Use the force for good

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As in Star Wars, we are surrounded every day by the force – in this case, the force of franchising.

Franchising is an impressive contributor to the New Zealand economy: 631 systems, 37,000 individual business units employing more than 124,000 people.

Growth of the sector over the past five years is equally impressive, with total sector turnover growing from $30.8 billion to an estimated $46.1 billion.*

But why is the force of franchising so strong and why should we consider it a force of good? Let’s look at it through three distinct lenses, as consumers, investors and from a social perspective.

As a consumer, it is hard to think about an area of life that does not directly or indirectly involve franchising, from food to petrol, housing construction and real estate, even our mail delivery.

Franchising is usually associated with brands, which as consumers we love.

They provide an unwritten contract to meet our expectations, making for easier purchasing decisions, and in many instances providing us with better, less expensive and more consistent products and services.

These are, I would argue, all good things.

On an individual business unit level, franchising extends beyond the local branded café, or burgers to all sorts and sizes of businesses.

Compared with standalone businesses, franchises have a lower failure rate, often reach the breakeven point faster and benefit from a pool of experience.

The cliché of being in business for yourself, but not by yourself, holds true.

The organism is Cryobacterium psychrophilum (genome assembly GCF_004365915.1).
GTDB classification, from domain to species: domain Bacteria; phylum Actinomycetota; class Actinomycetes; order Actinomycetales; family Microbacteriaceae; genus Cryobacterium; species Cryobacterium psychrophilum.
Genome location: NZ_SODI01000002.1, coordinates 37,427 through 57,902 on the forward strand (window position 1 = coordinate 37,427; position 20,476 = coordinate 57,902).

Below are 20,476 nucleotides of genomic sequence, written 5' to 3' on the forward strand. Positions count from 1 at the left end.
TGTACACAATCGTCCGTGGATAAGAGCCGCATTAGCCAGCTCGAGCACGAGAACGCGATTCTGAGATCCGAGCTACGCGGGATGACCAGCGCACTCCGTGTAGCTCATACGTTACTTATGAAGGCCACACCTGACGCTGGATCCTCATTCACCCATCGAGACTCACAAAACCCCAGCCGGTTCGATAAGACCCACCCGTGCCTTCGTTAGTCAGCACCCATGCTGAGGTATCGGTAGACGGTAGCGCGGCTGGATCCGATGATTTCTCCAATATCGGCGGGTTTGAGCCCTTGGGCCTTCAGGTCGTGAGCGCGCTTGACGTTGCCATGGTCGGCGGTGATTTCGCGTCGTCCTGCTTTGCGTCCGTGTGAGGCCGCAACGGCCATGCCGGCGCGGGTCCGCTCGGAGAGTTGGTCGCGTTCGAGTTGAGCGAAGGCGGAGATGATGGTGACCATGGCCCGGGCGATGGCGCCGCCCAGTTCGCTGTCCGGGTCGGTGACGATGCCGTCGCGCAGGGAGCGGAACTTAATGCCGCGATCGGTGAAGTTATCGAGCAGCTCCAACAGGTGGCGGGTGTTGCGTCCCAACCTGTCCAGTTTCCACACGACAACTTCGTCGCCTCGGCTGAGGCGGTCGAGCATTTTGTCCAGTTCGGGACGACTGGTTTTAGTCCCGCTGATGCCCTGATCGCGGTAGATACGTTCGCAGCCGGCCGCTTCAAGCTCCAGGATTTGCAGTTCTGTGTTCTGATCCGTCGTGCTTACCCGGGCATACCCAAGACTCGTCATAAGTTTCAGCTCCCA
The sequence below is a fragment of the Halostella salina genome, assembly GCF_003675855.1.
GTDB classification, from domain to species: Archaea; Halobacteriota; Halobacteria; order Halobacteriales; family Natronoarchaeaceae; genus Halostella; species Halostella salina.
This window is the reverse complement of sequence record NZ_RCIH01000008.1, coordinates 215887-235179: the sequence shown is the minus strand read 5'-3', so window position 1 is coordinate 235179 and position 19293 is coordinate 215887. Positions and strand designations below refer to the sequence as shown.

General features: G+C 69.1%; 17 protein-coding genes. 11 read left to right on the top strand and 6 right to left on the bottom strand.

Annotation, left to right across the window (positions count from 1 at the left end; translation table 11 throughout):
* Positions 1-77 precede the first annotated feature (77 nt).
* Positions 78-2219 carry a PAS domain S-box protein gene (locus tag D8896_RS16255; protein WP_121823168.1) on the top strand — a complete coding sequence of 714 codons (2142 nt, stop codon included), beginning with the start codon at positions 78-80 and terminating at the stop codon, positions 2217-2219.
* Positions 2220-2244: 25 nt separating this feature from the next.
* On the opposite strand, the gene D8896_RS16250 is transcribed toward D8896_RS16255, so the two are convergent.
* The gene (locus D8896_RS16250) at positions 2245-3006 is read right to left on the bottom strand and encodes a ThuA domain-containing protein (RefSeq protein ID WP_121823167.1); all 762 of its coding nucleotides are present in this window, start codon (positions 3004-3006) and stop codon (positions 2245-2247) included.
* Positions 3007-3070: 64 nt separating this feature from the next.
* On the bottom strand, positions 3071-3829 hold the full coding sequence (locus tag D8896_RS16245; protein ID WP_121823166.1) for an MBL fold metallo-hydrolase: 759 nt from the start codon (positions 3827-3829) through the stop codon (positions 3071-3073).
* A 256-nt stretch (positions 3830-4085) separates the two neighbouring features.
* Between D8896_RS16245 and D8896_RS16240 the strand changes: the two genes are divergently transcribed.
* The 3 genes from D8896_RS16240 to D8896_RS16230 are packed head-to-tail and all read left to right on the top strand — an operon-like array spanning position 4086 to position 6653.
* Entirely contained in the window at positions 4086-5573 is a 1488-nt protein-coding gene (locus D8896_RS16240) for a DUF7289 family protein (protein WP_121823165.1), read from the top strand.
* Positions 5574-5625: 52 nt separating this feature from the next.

Moreover, franchising benefits a spectrum of investors across a broad range.

Large or small, investors know what the business is going to look like. Landlords know the individual local owner has skin in the game and will be supported and have the best chance of success.

And, if the unfortunate were to occur, often a franchisor will step in to operate the business, continue employment and pay the rent.

Banks may look more favourably on a franchise versus a stand-alone business.

It provides for more accurate business planning, and the banks are able to compare, benchmark and measure against other units.

Last but not least, franchising is a significant force of social good.

Contributing directly by generating employment, leading to growing strong economies, creating and supporting vibrant communities.

The statistics are evident.

Often under-acknowledged is the social contribution franchising makes via giving back to their communities to causes including children’s welfare, medical research, and social services.

That can extend to local and school sporting sponsorship, in many cases supporting activities that otherwise would not be possible.

The indirect and unmeasured contributions are huge. Just look at the pride of a young player of the day enjoying their prize.

So, the next time you buy a burger, have your grass cut by someone with that branded van, deal with someone you know that owns, is employed or supplies a franchise business – or even attend a local rugby game – you should be able to feel that you are contributing to the force of good created by franchising.

*All statistics in this article are quoted from The Franchising New Zealand 2017 Survey.

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Nathan Bonney
Nathan Bonney
Director of Iridium Partners. He can be reached at nathan@iridium.net.nz or 0275-393-022

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